Sunday, September 19, 2010
Homemade Spaetzle Recipe
While I was in college, I lived in Germany for six months and developed a great fondness for all sorts of things German, including Spätzle. In the U.S., "Spätzle" is often written as "spaetzle." My best interpretation of the proper German pronunciation of this word is sch-PEHTZ-luh, although in some areas like Bavaria or German-speaking Switzerland, it may be pronounced sch-PEHTZ-lay or sch-PEHTZ-lee.
Spaetzle is German egg noodles that can be served as either a main dish or a side dish. Within Germany, this dish is considered to be a Swabian speciality. As a main dish, spaetzle is often served mixed with melted cheese and caramelized onions and called Käsespätzle (Käse means cheese in German). As a side dish, the noodles are simply served as is or with a light coating of butter.
The word Spätzle is the diminutive form of Spatz, and it's literally translated as "little sparrow." This name apparently comes from the fact that manually cut (and cooked) spaetzle batter resembles little sparrows (at least the old Germans must have thought so), hence the cutesy name. The first time I made this dish, Keith thought that the individual noodles resembled cartoonish little sperms, and said that we were eating "Little Spermies."
(Click on any picture for a larger view and click once more for an even more detailed view.)
Makes about 4-6 Keith-sized servings
2 cups flour
1 teaspoon ground nutmeg
1 teaspoon salt
1/8 teaspoon pepper
1/2 cup milk (I use fat-free milk)
Beat eggs well in a medium bowl. Mix all dry ingredients in a small bowl. To the egg bowl, alternately mix in dry ingredients and milk until the batter is smooth and just slightly thicker than typical pancake batter. Set aside at room temperature for 30 minutes (this relaxes the gluten in the batter).
Bring lightly salted water to a boil in a large pot. Load about 1/2 cup of batter into your Spätzle Maker* and press/drop the batter into boiling water (be careful, the boiling water steam is hot!). The noodles will first sink and then float to the surface when they are done (10-15 seconds). Fish out the finished noodles with a slotted spoon into a colander placed inside a separate bowl (I use the small bowl that initially held the dry ingredients) to drain. Repeat until all batter is used up.
Finished spaetzle can be served with a quick toss of butter in a skillet as a side dish.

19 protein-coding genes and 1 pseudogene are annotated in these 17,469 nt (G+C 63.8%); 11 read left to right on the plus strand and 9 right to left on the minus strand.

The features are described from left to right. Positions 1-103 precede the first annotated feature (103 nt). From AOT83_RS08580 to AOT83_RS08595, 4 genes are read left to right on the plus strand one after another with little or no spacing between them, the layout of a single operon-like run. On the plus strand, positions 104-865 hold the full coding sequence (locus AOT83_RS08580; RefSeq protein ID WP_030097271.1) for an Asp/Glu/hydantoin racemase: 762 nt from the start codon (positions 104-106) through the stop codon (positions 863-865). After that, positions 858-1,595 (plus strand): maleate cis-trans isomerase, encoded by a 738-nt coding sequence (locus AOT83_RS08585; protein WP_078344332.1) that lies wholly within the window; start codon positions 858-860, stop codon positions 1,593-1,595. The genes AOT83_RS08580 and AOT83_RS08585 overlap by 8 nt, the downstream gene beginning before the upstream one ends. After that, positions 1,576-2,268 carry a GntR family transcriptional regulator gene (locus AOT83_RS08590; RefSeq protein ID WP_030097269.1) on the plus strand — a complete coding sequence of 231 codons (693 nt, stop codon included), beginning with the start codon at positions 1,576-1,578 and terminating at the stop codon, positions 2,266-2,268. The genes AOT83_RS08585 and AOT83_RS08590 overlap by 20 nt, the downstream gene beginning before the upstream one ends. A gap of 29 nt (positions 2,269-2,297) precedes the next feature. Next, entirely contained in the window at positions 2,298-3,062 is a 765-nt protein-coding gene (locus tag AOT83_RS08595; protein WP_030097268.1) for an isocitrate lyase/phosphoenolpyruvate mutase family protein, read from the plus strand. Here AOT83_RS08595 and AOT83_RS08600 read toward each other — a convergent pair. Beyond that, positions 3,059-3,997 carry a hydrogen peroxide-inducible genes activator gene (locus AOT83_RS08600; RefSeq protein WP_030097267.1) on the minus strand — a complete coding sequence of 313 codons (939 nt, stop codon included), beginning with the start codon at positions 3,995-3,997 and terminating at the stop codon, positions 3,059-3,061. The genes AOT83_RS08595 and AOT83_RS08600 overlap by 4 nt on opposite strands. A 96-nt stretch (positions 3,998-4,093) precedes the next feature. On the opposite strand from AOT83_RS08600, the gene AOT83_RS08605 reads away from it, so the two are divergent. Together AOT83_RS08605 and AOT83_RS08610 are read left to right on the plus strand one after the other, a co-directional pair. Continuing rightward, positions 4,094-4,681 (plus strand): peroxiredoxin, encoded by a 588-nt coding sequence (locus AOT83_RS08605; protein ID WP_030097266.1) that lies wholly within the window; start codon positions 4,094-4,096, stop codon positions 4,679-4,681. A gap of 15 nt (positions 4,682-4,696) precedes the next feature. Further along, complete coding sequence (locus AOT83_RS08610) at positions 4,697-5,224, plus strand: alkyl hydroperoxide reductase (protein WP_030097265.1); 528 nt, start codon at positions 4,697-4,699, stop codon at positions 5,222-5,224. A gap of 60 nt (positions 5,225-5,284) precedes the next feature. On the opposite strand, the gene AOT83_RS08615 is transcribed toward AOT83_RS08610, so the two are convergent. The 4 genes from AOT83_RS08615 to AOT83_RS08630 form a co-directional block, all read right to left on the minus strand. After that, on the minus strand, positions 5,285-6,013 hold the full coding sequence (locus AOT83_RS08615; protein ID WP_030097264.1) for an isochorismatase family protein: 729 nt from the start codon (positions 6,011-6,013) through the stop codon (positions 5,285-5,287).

*Some industrious Germans make Spätzle by placing the batter on a special wooden board (Spätzlebrett) and rapidly cutting/scraping it into tiny pieces with a wide knife (Schaber). For those of us a bit more mechanically challenged in the kitchen, there are many devices created just for spaetzle making, including some pasta makers with special spaetzle attachments. But if you don't have one, no worries. You can still make this delicious dish with just a regular kitchen colander (as long as the holes are big enough to push the batter through) or a large slotted spoon (again, with decent-sized holes).
To make Käsespätzle:
3 tablespoon butter
1 large onion, sliced thin
2 cups shredded good swiss cheese (I use half Emmentaler and half Gruyère)
Caramelize onions by cooking thinly sliced onions and butter in a large skillet over medium heat for about 20-25 minutes, stirring as necessary to avoid burning (I do this at the same time while I'm making the spaetzle noodles). Mix in finished spaetzle and shredded cheese. Stir to blend everything together and allow the cheese to melt (1-2 minutes). Remove from heat and serve immediately.
It take a bit more effort, but I promise that there's a world of difference between homemade spaetzle and pre-made spaetzle from a box. It's really delicious!
Note: I fully intended to make käsespätzle this year with homegrown onions from my garden, but my onions didn't size up properly so I don't have any garden onions. But if I had garden onions, this would definitely qualify as a garden dinner recipe. :-)
This post is linked to It's a Blog Party and Food on Fridays.